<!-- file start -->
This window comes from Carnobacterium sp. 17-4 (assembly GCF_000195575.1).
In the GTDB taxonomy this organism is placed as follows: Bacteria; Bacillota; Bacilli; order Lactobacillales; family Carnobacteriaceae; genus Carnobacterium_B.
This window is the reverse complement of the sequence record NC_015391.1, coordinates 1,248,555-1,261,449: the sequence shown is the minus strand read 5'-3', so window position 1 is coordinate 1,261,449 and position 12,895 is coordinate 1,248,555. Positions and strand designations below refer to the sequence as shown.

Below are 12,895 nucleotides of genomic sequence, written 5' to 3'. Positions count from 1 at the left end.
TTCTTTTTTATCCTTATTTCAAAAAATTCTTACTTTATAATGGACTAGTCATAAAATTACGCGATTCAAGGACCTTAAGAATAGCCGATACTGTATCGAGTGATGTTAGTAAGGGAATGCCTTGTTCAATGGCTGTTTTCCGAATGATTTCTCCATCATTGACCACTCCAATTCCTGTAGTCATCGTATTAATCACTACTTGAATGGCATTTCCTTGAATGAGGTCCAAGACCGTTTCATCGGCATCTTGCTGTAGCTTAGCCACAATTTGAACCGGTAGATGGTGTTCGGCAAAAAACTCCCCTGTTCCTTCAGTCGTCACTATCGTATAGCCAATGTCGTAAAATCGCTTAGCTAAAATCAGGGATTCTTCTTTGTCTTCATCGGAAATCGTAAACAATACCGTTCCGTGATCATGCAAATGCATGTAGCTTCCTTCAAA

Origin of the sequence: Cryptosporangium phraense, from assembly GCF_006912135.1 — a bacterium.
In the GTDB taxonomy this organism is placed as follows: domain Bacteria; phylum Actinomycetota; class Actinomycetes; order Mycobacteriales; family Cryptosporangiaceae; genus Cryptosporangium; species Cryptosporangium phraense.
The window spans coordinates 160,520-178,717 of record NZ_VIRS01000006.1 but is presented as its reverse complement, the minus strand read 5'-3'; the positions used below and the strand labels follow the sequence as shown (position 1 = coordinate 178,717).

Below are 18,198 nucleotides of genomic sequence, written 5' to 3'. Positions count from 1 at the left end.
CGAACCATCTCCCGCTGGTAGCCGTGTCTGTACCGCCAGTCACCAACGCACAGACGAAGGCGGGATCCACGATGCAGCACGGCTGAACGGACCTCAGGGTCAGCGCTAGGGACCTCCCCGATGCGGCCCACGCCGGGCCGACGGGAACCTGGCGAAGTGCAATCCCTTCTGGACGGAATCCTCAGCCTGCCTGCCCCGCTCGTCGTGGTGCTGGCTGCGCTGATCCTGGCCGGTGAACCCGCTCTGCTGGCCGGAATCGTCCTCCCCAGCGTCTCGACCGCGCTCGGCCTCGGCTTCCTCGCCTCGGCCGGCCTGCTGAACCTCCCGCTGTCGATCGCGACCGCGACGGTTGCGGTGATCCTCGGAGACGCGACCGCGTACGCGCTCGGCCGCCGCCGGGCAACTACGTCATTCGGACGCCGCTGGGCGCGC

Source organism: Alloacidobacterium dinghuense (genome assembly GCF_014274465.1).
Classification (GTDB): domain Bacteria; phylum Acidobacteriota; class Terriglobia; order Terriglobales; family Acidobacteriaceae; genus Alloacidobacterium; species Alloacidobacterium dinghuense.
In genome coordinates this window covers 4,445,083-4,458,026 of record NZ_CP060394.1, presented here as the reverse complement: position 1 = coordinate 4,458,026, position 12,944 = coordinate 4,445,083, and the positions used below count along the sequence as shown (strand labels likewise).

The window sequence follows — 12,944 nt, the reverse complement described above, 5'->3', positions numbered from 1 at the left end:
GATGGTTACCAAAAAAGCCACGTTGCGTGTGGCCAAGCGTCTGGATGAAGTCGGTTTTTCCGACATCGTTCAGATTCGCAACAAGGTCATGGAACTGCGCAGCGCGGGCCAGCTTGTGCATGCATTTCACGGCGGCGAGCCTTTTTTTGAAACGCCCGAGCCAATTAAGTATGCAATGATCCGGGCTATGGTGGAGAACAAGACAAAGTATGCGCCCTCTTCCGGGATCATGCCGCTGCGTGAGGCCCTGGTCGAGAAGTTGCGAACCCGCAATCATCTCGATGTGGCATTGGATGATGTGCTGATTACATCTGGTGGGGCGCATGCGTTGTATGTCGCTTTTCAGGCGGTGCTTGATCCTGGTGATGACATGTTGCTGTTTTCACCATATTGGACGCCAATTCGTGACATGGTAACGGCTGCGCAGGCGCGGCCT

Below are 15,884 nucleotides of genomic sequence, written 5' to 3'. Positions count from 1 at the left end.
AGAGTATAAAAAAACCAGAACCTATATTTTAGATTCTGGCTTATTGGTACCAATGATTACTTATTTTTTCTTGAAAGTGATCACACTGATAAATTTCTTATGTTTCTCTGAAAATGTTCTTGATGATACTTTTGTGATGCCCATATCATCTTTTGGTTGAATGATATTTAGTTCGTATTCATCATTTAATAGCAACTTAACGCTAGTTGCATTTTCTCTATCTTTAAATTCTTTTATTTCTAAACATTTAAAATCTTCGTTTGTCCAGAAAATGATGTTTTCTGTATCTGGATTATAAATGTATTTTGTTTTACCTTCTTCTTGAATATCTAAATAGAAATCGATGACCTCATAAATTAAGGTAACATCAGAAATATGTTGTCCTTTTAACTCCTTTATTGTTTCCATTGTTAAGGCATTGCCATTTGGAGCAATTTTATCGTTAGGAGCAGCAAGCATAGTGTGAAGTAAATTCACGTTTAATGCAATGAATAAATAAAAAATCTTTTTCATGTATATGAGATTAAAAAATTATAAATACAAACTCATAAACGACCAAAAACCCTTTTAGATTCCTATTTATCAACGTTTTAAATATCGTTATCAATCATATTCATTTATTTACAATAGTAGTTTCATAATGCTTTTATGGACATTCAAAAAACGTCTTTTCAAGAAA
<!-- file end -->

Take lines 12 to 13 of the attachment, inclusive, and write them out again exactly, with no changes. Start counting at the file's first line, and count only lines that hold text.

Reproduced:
Classification (GTDB): domain Bacteria; phylum Acidobacteriota; class Terriglobia; order Terriglobales; family Acidobacteriaceae; genus Alloacidobacterium; species Alloacidobacterium dinghuense.
In genome coordinates this window covers 4,445,083-4,458,026 of record NZ_CP060394.1, presented here as the reverse complement: position 1 = coordinate 4,458,026, position 12,944 = coordinate 4,445,083, and the positions used below count along the sequence as shown (strand labels likewise).